This article is co-authored by Ashish Desai and MOI Global instructor A.J. Noronha, partner of Desai Capital Management, based in Chicago. A.J. is an instructor at Best Ideas 2018, the fully online conference featuring more than one hundred expert instructors from the MOI Global membership community.

As longtime value investors, we have noticed that there is frequently a fine line when distinguishing between stocks that provide true underlying value and stocks that are merely cheap for various reasons. Experience is often the best teacher, and through close review of both our winning and losing investments over the years, we have identified several factors which continue to play a valuable role in our investment approach and which we believe can help other investors avoid value traps and find truly valuable investment opportunities in an uncertain market. We hope you find this helpful, and welcome any feedback.

Value Trap #1: Price/Book

We commonly use trailing P/E, forward P/E, P/B, and enterprise value/EBITDA to give us an indication of the relative value of a stock in comparison to a peer company or the greater market (e.g. S&P 500). The first mistake we make is using the wrong metric. P/B is relevant when you are speaking of financial services companies, REITs, or other companies with large amounts of regularly measured assets. It is largely irrelevant when it comes to technology companies or companies with large amounts of intangible assets. Book value measurements also allow for large deviations regarding intangible and inventory write-downs, making these areas to watch for value traps. Compare Intel and Apple. When it comes to inventory, Intel’s products tend to become obsolete & are replaced more quickly, making their book value quite different from Apple’s longer-lasting products.

Similarly, it is hard to accurately predict assets of companies that buy a large number of patents. For example, pharmaceutical companies have great risk when it comes to measuring the potential value of in-process drugs. The patent value is only measurable at the point of purchase and will fluctuate greatly with every milestone, creating substantial uncertainty throughout the R&D process and making the value of this intangible asset very hard to measure and thus hard to draw comparisons across companies or industries.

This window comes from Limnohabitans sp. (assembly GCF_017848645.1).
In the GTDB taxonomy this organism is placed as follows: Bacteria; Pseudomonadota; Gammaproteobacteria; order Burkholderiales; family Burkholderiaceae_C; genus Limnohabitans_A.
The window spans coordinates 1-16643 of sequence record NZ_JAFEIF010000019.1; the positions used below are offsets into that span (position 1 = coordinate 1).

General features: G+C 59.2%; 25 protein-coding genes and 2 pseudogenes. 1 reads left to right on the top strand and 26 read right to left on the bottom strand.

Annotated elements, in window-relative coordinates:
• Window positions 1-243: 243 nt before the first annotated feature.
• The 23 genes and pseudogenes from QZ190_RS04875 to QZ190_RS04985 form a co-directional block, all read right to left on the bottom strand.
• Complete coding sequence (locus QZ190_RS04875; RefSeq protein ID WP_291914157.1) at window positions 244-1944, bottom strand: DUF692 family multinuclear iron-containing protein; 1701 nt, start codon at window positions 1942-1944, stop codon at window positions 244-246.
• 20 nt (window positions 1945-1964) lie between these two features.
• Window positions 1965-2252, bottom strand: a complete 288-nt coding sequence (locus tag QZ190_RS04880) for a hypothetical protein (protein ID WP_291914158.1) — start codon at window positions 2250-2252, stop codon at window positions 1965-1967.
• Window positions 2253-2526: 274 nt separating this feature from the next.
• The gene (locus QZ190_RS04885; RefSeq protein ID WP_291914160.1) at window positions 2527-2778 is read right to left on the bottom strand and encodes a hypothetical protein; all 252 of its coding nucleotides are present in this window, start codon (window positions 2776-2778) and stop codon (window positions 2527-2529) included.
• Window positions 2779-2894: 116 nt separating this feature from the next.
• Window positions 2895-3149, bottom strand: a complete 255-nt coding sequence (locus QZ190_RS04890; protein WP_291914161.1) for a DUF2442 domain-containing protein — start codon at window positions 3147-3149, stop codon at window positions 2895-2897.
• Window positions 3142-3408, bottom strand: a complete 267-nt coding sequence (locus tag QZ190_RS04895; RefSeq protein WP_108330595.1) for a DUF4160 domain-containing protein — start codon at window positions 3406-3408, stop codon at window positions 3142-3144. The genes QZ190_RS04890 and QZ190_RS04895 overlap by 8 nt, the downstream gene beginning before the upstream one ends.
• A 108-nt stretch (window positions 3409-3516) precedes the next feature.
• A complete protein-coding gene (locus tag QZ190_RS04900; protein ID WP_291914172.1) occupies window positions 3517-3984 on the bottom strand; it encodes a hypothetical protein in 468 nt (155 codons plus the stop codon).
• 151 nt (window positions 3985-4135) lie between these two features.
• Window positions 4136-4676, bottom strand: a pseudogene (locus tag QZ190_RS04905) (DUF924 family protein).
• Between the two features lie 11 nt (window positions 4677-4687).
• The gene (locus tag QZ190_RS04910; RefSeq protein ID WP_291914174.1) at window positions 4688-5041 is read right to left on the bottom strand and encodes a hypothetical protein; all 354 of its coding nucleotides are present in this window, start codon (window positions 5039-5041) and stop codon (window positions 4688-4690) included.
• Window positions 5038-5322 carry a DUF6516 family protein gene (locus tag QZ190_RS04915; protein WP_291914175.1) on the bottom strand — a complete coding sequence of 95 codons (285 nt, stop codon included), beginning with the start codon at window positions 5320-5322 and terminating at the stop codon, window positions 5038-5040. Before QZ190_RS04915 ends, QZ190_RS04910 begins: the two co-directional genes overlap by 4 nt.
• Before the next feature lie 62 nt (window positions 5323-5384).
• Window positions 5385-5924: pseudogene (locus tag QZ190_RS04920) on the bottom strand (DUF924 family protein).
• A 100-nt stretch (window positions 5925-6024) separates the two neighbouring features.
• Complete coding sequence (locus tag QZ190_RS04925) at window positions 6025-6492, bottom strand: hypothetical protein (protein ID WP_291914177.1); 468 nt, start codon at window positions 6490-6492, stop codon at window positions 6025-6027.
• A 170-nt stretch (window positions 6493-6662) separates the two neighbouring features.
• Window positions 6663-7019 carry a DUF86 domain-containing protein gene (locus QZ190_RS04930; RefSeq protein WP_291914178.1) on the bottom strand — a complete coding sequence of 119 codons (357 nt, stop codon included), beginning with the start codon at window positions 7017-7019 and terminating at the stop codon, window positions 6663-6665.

Value Trap #2: Price/Earnings

P/E can be a good comparison when it comes to companies with very similar capital structures. However, companies very frequently can have low P/Es when they choose to finance heavily with debt, creating another potential value trap and making P/E a less accurate gauge of relative value. The airline industry during the financial crisis provides us with a great example of this. Delta, United, US Airways, American, and Northwest all declared bankruptcy while sporting low P/Es that were the result of high levels of debt. While they might appear to be a bargain at a superficial glance, a deeper look would show that they essentially become substantially more risky and expensive when you factor in bankruptcy risk. Southwest, which had a higher P/E, was more conservative with its use of debt and thus did not require bankruptcy protection.

Value Trap #3: Enterprise Value & EBITDA

Finally, enterprise value/EBITDA takes into account all capital sources but requires greater inspection of debt structure, tax treatments (deferrals, loss carryforwards, international operations) and various methods of depreciation. In order to accurately compare different companies using this metric, adjustments would have to be made to reflect each of these factors. In the case of GE, they pay a much lower tax rate than the 35% US corporate rate, have many international subsidiaries, and have significant depreciation of industrial plant and equipment. To compare them to another industrial company of a similar scope would be costly and time-consuming. However, a consistently profitable company with operations that are predominantly in the same country can typically be used as a reasonable comparison.

Value Driver #1: Net Cash & Market Dynamics

So far, the reasons not to invest have been addressed. Outside of the opposite of the aforementioned reasons, think of a company’s net cash position as a great driver of intrinsic value. Think of their standing within an industry. For example, NTAP has net cash which comprises nearly half of their market cap, operates in what is essentially a duopoly market and maintains high profit margins, yet is trading at a forward P/E below 7 once you back out cash.

Value Driver #2: Management

EMC was so stupid that they invested in VMWare ahead of time. Either they are much luckier than us or they have the financial flexibility to find the next big thing. I choose the latter. Every good CEO outside of Amphenol (greatest stock/run company of all-time) knows that you have to adapt. A really good friend of mine who runs an incubator company once told me, “find a CEO that can change and doesn’t have an ego. Easiest way to see if a company has a shot”. This approach can help the value investor identify great public companies too. Business as usual worked when Benjamin Graham was doing net working capital analysis, but is very different now Look for financial flexibility and sustained earnings. Amazon’s revenue growth and recent positive EPS have made them a market favorite with their stock price soaring accordingly over the last few years, but they will eventually be forced to justify their rich valuation, much like Apple’s rapid revenue growth and stock appreciation has led many investors to no longer perceive them as a growth company with the according generous valuation multiples.

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